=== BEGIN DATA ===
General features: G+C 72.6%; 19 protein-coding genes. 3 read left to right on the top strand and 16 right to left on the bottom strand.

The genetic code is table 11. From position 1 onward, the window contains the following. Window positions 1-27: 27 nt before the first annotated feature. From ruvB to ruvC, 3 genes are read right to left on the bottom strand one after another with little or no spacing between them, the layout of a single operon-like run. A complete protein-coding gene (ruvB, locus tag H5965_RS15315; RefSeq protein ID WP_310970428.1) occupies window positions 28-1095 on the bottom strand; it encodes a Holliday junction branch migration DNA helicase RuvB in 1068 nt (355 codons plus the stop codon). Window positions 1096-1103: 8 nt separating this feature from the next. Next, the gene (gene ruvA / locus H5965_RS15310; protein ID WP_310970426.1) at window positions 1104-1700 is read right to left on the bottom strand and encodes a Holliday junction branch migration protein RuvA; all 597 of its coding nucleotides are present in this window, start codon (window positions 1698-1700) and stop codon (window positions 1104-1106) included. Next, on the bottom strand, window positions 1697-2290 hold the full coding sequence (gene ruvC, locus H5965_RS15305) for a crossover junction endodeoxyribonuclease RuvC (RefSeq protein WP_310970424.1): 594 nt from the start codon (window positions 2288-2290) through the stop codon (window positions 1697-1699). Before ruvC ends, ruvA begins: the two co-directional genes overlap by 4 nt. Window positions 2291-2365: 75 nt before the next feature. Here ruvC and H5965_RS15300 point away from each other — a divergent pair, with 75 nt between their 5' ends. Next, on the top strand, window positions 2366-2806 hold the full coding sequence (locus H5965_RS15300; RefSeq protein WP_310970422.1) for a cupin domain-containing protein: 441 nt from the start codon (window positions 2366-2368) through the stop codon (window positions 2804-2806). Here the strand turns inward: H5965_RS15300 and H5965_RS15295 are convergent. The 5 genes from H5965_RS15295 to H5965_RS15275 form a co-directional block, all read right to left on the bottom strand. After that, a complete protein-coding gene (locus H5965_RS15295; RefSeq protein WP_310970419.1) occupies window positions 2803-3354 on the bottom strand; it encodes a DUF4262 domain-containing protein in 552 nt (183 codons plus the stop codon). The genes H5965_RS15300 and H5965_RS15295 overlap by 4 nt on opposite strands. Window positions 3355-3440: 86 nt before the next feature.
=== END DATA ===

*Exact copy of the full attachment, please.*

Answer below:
General features: G+C 72.6%; 19 protein-coding genes. 3 read left to right on the top strand and 16 right to left on the bottom strand.

The genetic code is table 11. From position 1 onward, the window contains the following. Window positions 1-27: 27 nt before the first annotated feature. From ruvB to ruvC, 3 genes are read right to left on the bottom strand one after another with little or no spacing between them, the layout of a single operon-like run. A complete protein-coding gene (ruvB, locus tag H5965_RS15315; RefSeq protein ID WP_310970428.1) occupies window positions 28-1095 on the bottom strand; it encodes a Holliday junction branch migration DNA helicase RuvB in 1068 nt (355 codons plus the stop codon). Window positions 1096-1103: 8 nt separating this feature from the next. Next, the gene (gene ruvA / locus H5965_RS15310; protein ID WP_310970426.1) at window positions 1104-1700 is read right to left on the bottom strand and encodes a Holliday junction branch migration protein RuvA; all 597 of its coding nucleotides are present in this window, start codon (window positions 1698-1700) and stop codon (window positions 1104-1106) included. Next, on the bottom strand, window positions 1697-2290 hold the full coding sequence (gene ruvC, locus H5965_RS15305) for a crossover junction endodeoxyribonuclease RuvC (RefSeq protein WP_310970424.1): 594 nt from the start codon (window positions 2288-2290) through the stop codon (window positions 1697-1699). Before ruvC ends, ruvA begins: the two co-directional genes overlap by 4 nt. Window positions 2291-2365: 75 nt before the next feature. Here ruvC and H5965_RS15300 point away from each other — a divergent pair, with 75 nt between their 5' ends. Next, on the top strand, window positions 2366-2806 hold the full coding sequence (locus H5965_RS15300; RefSeq protein WP_310970422.1) for a cupin domain-containing protein: 441 nt from the start codon (window positions 2366-2368) through the stop codon (window positions 2804-2806). Here the strand turns inward: H5965_RS15300 and H5965_RS15295 are convergent. The 5 genes from H5965_RS15295 to H5965_RS15275 form a co-directional block, all read right to left on the bottom strand. After that, a complete protein-coding gene (locus H5965_RS15295; RefSeq protein WP_310970419.1) occupies window positions 2803-3354 on the bottom strand; it encodes a DUF4262 domain-containing protein in 552 nt (183 codons plus the stop codon). The genes H5965_RS15300 and H5965_RS15295 overlap by 4 nt on opposite strands. Window positions 3355-3440: 86 nt before the next feature.